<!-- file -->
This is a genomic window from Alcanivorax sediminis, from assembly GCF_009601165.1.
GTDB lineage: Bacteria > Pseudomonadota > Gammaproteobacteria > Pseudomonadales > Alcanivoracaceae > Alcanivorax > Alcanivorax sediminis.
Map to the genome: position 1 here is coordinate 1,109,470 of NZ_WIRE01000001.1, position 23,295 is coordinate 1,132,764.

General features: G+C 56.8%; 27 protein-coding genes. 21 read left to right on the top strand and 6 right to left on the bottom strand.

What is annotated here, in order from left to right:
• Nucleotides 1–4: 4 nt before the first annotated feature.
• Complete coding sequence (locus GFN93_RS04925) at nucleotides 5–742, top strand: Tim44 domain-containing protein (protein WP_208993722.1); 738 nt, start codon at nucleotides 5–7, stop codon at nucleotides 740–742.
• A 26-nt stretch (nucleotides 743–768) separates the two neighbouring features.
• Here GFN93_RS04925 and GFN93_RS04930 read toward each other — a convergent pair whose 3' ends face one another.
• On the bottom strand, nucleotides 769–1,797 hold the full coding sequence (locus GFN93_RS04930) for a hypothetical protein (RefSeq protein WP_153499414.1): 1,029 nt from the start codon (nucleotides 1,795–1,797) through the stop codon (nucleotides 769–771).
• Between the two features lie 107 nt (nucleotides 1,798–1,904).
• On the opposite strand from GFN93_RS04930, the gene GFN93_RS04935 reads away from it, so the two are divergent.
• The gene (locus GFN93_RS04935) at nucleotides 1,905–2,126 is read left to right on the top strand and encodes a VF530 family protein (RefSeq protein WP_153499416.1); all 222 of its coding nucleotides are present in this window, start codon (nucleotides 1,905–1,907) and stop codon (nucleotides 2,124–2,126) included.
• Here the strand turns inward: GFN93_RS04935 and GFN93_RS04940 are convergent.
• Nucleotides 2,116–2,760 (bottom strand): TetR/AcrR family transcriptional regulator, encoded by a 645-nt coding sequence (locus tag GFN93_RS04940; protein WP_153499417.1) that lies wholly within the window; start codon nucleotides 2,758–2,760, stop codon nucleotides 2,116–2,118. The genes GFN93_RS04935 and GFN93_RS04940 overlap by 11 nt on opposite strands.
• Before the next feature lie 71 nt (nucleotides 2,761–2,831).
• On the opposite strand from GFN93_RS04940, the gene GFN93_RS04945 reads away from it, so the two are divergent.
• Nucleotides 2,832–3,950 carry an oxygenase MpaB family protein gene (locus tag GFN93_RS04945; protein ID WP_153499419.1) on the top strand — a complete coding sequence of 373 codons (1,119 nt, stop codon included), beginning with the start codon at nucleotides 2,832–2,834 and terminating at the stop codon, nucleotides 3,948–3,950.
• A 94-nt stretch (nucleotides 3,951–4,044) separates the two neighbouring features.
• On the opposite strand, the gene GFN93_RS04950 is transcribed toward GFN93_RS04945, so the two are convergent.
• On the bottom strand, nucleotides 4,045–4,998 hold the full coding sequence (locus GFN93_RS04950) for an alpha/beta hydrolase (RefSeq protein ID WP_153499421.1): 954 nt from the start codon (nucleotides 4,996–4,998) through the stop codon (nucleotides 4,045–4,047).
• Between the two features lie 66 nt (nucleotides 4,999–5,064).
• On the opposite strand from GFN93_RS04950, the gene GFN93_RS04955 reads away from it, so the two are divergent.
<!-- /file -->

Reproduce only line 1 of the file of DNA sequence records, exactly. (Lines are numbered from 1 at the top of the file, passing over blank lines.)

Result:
This is a genomic window from Alcanivorax sediminis, from assembly GCF_009601165.1.